In Galveston Island State Park, a routine survey has uncovered a nest of 107 extremely precious turtle eggs belonging to a Kemp’s Ridley sea turtle’ a species listed as Critically Endangered, it is the most at-risk sea turtle on the globe.
It’s been a long, lonely decade for Texas A&M’s Sea Turtle Patrol; they haven’t found a Lone Star State turtle nest since 2012. The exhilarating discovery ended in mid-May when the eggs were transported to an incubation center, where there chances of survival raise from a pittance to a near-certainty.
Kemp’s Ridley sea turtle is a smoother, smaller turtle than more widely-known species like the Green, Loggerhead, or Hawksbill sea turtles. It’s one of just two members of the genus Lepidochelys and has been on the Earth for around 160 million years in its current form.
Widely dispersed around Mexico, in the U.S. they have been found only in Texas. In 1947, aerial surveys recorded on the beaches of Rancho Nuevo, Mexico, confirmed that this species used to come ashore by the tens of thousands but catastrophic population lost followed.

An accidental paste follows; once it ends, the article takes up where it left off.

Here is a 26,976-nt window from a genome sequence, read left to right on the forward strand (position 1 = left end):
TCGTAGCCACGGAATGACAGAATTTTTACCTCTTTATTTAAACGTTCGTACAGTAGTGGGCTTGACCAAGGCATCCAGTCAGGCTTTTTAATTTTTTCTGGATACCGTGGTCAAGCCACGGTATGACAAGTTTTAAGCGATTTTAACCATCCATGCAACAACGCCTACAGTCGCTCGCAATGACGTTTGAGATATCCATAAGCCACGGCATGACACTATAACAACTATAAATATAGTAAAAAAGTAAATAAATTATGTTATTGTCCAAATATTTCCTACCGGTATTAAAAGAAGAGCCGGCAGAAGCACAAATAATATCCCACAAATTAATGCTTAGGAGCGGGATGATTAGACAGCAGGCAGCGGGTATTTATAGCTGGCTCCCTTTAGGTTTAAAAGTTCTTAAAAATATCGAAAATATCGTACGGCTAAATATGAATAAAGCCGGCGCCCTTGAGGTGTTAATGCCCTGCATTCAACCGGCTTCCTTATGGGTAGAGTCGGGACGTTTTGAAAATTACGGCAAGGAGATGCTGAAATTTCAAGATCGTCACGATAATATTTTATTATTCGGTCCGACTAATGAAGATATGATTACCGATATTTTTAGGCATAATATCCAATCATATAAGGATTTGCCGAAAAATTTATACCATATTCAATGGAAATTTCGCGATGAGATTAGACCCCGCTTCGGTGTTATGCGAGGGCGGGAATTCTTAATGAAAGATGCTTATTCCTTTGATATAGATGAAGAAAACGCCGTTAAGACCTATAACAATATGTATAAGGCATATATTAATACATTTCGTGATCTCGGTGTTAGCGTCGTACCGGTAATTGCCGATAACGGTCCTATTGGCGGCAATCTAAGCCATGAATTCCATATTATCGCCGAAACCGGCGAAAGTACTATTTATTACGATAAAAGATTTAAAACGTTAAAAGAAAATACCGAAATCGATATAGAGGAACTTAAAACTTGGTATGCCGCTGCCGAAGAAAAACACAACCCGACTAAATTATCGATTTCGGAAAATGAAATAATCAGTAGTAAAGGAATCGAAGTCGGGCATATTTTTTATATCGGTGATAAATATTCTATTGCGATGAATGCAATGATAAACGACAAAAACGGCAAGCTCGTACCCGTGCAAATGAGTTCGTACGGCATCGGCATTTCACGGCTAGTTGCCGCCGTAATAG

“A lot of nesting habitat for the Kemp’s Ridley has been lost to storms, high tide and predation, which is why it is important to transport these nests to an environment where they have the best chance for survival into adulthood,” said Christopher Marshall, Professor of Marine Biology at Texas A&M University at Galveston and Director for the Gulf Center for Sea Turtle Research.
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Conservation efforts were already focused on restoring this marine reptile to its former hordes by 1980, and indeed by the 2000s, 10,000 individuals were recorded nesting on Padre Island National Seashore.
Two major declines in population followed, and by 2014 the number of nests found each year on Padre Island fell by 45%. On Galveston Island, they disappeared all together.
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Conservation efforts are ongoing, with Smithsonian reporting that around 5,500 individuals nest on the beaches of Mexico, and 55 nest in Texas. Returns to old breeding haunts is a solid sign of population recovery, and hopefully A&M’s Turtle Patrol won’t have to wait another ten years to find the next nest.
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